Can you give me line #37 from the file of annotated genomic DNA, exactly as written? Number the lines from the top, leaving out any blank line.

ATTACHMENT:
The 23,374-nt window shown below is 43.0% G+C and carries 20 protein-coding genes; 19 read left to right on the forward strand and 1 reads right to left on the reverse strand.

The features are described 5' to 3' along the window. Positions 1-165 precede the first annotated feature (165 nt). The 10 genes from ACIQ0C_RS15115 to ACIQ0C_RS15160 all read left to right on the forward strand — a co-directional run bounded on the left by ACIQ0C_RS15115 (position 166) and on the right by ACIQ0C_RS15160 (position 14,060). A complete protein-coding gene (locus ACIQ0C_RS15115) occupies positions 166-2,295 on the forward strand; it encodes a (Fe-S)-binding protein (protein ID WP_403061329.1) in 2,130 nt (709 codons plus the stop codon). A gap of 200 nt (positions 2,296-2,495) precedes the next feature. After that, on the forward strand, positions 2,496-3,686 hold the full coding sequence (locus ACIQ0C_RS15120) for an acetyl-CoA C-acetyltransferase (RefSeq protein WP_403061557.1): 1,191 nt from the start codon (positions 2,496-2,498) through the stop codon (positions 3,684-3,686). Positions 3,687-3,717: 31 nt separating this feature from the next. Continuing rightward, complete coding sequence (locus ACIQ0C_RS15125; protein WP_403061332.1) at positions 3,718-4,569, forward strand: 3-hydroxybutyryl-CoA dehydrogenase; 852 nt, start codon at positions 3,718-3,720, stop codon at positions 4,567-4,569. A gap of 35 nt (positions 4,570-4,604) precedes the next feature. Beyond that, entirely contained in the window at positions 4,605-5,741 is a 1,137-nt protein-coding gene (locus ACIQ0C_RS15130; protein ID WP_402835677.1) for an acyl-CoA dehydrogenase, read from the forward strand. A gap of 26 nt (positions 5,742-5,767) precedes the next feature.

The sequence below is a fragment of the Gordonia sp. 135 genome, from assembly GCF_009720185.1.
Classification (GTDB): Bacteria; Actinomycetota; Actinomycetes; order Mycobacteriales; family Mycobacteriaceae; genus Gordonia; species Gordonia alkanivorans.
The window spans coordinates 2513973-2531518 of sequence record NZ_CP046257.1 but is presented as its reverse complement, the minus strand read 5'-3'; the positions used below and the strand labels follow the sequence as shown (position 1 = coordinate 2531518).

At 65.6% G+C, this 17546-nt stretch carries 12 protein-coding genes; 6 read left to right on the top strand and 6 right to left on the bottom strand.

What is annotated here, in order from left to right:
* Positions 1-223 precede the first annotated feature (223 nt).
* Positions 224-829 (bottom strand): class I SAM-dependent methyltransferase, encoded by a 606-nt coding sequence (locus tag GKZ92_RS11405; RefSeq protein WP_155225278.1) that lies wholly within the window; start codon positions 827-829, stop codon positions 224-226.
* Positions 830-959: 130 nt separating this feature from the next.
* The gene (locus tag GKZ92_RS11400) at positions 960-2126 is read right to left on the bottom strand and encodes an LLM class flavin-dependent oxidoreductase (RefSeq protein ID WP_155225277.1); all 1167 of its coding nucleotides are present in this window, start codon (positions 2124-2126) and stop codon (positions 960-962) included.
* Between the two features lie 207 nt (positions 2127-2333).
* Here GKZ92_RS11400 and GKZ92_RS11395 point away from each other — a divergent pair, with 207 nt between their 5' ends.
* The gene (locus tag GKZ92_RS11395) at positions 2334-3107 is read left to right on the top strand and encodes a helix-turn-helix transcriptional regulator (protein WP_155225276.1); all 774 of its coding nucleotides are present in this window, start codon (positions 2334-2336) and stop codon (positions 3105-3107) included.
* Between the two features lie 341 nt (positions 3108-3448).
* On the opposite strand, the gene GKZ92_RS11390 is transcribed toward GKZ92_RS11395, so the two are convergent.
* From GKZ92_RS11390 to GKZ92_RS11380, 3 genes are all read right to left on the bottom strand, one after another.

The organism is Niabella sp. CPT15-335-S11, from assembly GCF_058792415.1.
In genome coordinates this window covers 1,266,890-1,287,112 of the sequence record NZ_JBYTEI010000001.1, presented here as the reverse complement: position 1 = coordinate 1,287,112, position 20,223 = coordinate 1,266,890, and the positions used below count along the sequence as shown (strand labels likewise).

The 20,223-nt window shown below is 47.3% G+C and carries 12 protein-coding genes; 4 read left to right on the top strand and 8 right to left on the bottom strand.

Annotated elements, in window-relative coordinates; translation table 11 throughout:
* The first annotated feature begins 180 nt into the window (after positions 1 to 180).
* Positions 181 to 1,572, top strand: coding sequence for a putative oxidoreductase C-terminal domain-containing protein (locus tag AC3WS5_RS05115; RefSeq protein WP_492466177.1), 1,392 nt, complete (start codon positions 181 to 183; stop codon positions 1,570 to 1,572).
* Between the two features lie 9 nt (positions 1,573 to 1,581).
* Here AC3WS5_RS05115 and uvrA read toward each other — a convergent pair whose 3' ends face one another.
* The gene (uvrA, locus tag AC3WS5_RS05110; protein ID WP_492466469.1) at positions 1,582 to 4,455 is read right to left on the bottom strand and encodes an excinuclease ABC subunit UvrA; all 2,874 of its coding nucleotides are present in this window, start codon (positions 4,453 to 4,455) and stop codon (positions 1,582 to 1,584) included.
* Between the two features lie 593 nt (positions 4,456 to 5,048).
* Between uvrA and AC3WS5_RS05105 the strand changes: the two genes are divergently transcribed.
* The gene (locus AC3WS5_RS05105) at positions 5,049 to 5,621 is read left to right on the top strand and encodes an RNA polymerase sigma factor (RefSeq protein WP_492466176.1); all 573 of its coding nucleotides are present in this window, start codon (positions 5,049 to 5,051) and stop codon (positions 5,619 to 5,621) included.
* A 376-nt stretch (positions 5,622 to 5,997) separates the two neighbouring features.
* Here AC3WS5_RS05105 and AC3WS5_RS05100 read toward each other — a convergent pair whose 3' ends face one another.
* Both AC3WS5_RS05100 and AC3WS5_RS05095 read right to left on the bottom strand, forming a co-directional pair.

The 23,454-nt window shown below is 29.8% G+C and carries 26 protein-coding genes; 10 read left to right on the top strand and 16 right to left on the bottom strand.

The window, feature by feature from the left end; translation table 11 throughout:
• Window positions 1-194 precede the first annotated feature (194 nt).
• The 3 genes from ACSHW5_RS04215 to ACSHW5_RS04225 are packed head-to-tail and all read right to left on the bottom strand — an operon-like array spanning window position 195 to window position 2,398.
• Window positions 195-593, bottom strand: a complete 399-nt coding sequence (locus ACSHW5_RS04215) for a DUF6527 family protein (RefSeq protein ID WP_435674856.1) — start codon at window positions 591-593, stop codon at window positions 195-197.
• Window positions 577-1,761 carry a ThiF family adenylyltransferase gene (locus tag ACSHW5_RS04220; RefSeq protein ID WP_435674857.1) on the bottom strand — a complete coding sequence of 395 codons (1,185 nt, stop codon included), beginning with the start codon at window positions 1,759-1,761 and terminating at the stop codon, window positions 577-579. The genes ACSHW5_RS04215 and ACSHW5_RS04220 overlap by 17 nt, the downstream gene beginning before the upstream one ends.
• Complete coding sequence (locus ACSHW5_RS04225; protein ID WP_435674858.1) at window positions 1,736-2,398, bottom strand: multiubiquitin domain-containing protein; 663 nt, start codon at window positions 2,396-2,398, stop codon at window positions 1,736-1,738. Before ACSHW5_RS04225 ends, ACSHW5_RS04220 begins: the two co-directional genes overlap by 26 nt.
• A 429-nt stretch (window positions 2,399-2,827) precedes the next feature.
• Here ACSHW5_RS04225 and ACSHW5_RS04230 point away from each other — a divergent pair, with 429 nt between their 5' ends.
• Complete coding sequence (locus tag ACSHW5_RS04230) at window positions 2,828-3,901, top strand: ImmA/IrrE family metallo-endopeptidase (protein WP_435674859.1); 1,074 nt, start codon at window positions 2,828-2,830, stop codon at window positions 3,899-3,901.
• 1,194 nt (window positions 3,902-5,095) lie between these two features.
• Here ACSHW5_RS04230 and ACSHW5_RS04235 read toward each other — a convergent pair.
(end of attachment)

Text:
• Window positions 195-593, bottom strand: a complete 399-nt coding sequence (locus ACSHW5_RS04215) for a DUF6527 family protein (RefSeq protein ID WP_435674856.1) — start codon at window positions 591-593, stop codon at window positions 195-197.